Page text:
If reanimation was to be an easy option, that raised the question ‘who would willingly sign up for such a thing?’ Especially when there are murmurings that a donor’s body might go on to commit all kinds of horrible atrocities? I felt that if the government was careful enough to keep the revivors, the war, and the aforementioned horrible atrocities far enough out of the public eye then that answer would be ‘most people’. It’s always easier and more tempting to pay later than to pay now – that’s why the Devil’s pact-printing machine is always low on toner.

In State of Decay you might decide, just before you slide into that guard rail, that maybe second tier was a mistake after all but it’s still your signature on the dotted line. The Devil always comes to collect in the end. In your invulnerable youth you might not care what happens to your body after you’re dead, but you might end up with a long time to think about it; If a person could be brought back from death with the same memories and abilities, how would that differ from being alive? If you’re conscious, in the same body, with impulses moving once more through your same (albeit no longer warm) brain, are you the same person? Or does something else, something less definable, get lost in the translation? Would choosing second tier be avoiding service, or just delaying it?

Of course, if a person who signed up for reanimation had second thoughts they always had the option of pedaling faster toward the top tier; that carrot on a stick they’d never reach. Not in time.

I could corner you at a party and talk about this until you eventually prayed for the sweet release of death, but my word ration runs dry. I considered utilizing the last hundred words or so for a treatise on arterial blood spray, but instead I think I will leave you with this: At the beginning of this piece I said there were two main themes, but I lied a bit; there is a third theme that I can’t discuss without (I feel) giving too much away. While I know the inevitable spoilers will come, I’d like to keep it on the down low as long as possible. Just know it involves the question of free will and becomes one of the major ideas behind the second book in the series. All three of these concepts (four if you count the biting thing) are the threads that tie the trilogy together.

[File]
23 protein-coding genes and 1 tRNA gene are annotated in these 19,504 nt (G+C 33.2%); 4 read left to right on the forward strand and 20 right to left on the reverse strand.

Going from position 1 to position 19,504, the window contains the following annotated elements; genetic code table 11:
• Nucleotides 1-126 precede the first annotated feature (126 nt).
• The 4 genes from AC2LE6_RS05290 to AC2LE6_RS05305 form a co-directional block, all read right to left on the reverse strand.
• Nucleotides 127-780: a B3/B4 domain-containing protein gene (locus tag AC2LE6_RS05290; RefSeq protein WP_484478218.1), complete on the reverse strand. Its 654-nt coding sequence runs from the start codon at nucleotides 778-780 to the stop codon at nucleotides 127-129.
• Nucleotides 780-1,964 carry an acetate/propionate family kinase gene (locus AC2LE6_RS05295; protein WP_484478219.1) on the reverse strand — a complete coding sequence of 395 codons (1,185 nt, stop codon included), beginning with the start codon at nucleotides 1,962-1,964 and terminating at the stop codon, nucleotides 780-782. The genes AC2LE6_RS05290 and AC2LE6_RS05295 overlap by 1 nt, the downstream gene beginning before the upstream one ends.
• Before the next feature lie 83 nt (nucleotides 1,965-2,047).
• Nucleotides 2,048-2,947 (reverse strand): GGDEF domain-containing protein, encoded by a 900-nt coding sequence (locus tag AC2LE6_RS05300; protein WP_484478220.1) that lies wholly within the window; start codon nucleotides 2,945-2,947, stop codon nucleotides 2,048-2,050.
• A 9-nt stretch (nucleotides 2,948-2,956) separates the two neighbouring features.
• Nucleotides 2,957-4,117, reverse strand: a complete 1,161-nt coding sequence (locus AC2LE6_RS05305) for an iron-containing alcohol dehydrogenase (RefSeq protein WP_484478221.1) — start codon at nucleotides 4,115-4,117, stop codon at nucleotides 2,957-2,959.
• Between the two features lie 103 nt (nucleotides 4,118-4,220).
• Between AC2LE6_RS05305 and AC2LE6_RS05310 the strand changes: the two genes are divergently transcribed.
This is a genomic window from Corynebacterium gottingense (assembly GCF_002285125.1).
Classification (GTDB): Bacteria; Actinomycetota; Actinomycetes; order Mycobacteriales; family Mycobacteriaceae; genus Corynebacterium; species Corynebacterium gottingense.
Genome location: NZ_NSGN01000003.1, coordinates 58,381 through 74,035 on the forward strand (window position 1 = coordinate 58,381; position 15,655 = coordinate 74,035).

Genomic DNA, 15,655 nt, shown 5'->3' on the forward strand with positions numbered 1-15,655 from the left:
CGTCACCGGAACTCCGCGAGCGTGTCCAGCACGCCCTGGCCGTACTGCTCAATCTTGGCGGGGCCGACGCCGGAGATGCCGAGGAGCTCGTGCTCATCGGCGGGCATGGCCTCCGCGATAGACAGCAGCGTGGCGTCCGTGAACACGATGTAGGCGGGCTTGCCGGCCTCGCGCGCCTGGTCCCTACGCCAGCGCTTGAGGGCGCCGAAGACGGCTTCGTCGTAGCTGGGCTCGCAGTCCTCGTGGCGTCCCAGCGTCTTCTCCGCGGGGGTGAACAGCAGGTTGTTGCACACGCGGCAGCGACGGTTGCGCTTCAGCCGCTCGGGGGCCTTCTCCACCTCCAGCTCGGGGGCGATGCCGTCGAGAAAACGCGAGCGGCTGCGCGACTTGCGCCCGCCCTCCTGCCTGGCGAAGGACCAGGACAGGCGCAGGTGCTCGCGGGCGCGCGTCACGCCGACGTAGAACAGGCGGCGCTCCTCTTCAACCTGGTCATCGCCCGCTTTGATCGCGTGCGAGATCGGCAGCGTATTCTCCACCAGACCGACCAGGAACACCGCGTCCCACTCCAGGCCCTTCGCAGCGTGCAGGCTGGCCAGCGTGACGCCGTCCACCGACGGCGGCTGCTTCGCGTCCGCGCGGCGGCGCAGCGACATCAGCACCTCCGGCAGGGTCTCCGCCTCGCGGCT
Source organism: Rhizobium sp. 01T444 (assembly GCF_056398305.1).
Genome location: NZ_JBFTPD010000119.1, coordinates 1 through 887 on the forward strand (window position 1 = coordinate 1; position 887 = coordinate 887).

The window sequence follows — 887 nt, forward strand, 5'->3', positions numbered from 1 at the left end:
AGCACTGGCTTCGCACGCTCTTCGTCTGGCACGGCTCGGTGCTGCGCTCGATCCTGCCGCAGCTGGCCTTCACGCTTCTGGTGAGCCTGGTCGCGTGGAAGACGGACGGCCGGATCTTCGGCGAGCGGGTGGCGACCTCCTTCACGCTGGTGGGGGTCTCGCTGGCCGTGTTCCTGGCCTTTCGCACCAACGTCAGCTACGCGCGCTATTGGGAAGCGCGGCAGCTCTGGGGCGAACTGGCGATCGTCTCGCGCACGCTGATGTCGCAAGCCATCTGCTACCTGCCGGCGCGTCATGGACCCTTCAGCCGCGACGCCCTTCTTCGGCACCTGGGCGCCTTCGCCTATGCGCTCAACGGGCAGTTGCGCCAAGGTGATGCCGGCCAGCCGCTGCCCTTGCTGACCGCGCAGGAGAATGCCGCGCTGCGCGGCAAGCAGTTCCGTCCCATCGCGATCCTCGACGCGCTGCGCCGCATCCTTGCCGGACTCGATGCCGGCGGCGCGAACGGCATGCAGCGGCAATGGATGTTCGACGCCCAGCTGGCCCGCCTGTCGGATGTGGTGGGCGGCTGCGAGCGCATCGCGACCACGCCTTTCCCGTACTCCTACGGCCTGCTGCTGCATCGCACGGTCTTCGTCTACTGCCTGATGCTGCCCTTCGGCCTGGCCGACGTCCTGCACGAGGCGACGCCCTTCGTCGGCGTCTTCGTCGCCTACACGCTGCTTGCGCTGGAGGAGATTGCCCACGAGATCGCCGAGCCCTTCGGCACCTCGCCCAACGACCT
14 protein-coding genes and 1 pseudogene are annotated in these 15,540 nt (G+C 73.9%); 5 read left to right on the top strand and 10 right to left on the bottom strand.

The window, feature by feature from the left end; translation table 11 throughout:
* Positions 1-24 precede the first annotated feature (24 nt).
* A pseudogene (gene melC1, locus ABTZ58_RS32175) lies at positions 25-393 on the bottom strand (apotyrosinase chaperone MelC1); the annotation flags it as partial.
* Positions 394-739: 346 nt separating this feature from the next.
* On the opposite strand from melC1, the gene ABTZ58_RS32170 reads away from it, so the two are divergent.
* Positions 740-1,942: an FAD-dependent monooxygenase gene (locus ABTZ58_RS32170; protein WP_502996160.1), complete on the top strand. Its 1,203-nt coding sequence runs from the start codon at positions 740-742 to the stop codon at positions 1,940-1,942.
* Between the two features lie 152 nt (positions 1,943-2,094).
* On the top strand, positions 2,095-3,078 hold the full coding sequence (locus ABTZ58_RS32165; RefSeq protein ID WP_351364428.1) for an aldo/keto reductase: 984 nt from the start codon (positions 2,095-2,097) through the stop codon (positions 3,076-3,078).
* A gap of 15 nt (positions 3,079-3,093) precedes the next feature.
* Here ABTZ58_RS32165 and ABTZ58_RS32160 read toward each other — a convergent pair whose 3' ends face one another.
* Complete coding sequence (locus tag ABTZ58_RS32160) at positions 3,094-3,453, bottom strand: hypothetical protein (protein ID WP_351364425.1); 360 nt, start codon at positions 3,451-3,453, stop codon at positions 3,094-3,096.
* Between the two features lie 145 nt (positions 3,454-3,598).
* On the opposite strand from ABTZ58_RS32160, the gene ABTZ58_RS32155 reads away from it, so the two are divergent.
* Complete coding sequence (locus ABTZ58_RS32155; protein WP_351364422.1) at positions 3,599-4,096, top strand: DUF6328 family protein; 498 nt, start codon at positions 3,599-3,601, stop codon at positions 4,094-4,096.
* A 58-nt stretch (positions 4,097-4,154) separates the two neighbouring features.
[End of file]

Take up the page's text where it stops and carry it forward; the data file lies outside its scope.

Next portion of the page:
This is the first step in main character Nico Wachalowski’s journey; here he will begin to learn some truths that he’d never even considered before. To do that, he will have to deal with a string of murders, a disturbed psychic’s obsession, an ex-lover’s questions, and domestic terrorism.

Oh, and zombies. Sort of.


State of Decay: Amazon|Barnes & Noble|IndieBound|Powell’s

Read an excerpt of the novel. Follow James Knapp on Twitter.

10 Comments on “The Big Idea: James Knapp”

  1. Well, you’ve sold me. I’m interested in seeing how you deal with one, two and third that is not a measurement of PSI.

    It will be interesting so see what solutions you speculate and compare them to my own…

  2. Oh, right on. I actually saw this in Barnes and Noble earlier this week when I went in for a book run, and thought “hey, that sounds like fun!”